In 2015, the National Association of College and Employers reported that 65% of college graduates participated in an internship program and of those students, 56% received at least one job offer. The statistic drops to 36% for the students who have no work experience. The benefit is clear, but the expectations are not.
Being pulled from a sea of students and plopped down as the new intern with zero industry knowledge or professional workplace experience mirrors the dichotomous humor and helplessness of a fish out of water. Some of the faux pas associated with this transition can be pretty comical (save the roommate drama for your momma). Yet others, like not clarifying a task before spending eight hours on it, can be seriously detrimental to your personal performance and growth. But never fret! Being an experienced sailor of these murky waters, I’ve gathered a unique understanding of why interns simply just don’t get it.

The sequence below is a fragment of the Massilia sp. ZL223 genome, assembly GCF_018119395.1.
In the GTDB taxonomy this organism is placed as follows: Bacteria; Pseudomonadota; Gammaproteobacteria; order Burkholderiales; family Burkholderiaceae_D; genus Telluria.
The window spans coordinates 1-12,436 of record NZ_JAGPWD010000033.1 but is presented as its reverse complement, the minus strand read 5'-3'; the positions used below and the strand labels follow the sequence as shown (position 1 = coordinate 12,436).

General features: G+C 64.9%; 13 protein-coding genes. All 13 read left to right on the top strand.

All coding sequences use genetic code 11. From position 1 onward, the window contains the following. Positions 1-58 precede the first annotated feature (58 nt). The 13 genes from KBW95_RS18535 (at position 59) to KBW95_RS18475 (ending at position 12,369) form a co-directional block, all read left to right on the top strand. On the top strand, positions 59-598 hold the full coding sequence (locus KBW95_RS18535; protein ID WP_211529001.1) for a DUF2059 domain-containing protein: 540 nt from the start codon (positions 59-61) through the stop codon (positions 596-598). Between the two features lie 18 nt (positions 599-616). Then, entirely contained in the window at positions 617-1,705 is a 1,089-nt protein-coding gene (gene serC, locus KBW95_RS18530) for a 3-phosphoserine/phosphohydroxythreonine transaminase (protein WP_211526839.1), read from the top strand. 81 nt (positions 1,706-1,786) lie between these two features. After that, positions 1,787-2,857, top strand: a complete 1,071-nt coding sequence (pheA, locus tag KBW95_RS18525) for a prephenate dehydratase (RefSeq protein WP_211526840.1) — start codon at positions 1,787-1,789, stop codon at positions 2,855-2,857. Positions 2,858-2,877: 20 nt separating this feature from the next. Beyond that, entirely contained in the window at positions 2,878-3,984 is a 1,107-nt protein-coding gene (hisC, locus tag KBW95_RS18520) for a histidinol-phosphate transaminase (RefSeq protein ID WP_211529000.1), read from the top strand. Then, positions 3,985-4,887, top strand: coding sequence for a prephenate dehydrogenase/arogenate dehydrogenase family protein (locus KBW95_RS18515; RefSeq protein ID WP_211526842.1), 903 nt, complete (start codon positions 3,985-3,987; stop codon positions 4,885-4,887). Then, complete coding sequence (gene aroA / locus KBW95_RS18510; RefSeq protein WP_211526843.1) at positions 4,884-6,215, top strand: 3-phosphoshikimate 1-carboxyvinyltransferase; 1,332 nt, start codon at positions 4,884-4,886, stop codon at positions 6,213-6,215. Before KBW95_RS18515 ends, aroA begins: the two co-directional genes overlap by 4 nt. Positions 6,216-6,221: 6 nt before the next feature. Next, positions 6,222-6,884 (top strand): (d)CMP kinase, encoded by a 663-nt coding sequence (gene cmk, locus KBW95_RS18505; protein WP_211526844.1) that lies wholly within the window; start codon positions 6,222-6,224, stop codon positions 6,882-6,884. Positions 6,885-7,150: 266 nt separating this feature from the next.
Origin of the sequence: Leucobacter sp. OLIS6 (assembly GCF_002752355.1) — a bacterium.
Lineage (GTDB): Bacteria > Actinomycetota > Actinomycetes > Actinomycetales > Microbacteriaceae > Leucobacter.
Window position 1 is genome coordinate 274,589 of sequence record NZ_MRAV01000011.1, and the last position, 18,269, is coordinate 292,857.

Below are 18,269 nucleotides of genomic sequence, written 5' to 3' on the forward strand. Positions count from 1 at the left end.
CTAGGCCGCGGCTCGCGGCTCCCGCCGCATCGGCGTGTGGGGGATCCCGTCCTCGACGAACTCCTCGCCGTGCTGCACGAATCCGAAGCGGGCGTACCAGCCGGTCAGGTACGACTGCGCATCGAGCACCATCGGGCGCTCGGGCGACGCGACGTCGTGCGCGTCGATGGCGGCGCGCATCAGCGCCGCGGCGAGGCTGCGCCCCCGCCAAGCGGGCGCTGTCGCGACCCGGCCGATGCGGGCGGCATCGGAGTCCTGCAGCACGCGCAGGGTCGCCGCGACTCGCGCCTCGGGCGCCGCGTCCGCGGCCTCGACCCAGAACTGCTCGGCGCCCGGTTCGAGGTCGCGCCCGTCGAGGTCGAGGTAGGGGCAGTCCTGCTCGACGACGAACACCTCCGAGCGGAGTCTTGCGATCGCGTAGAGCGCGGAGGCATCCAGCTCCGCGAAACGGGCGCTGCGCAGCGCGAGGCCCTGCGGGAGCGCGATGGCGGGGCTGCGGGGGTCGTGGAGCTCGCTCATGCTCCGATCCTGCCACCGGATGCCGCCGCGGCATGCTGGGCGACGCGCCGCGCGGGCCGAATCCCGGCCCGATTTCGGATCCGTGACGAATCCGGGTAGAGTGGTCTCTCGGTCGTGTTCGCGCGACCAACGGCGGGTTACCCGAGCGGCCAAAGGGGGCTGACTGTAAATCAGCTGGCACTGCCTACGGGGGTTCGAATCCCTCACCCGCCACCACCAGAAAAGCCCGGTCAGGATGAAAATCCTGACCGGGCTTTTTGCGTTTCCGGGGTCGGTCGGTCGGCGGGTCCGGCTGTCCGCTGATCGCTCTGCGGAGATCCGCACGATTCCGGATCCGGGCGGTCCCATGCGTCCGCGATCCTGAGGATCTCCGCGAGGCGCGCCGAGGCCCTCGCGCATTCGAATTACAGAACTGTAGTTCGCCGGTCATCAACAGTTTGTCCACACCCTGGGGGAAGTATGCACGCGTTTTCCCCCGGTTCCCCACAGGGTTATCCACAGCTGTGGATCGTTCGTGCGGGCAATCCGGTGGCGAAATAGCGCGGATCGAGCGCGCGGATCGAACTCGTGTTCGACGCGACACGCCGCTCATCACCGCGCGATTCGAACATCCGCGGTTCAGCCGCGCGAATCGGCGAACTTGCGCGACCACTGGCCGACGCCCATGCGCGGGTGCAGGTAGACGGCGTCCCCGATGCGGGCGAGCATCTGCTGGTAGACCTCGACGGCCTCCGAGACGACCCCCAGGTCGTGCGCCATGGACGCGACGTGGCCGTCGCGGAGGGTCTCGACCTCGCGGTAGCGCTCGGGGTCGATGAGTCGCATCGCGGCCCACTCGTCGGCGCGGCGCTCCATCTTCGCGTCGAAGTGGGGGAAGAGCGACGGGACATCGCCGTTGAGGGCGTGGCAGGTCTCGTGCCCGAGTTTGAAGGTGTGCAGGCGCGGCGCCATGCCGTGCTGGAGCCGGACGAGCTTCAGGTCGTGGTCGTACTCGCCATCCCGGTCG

Here’s my guide to surviving (and thriving!) at your new internship:
From classroom to desk. Everything changes when you go to an office setting – from the clothes you wear (I’m still not sure what biz casual is) to the way you communicate (email? Slack? text? An owl?). There’s no syllabus for internships. Oftentimes, students don’t even realize that they’re in charge after sitting in the back seat for so long; they tend to wait for others to tell them what to do. Internships are what you make of them, and it’s the time to create your own opportunities. Go see how you can help with that cool project you overheard in the War Room, or ask your colleague to show you the ropes on a new program. There’s an endless amount of experience to gain if you go looking for it.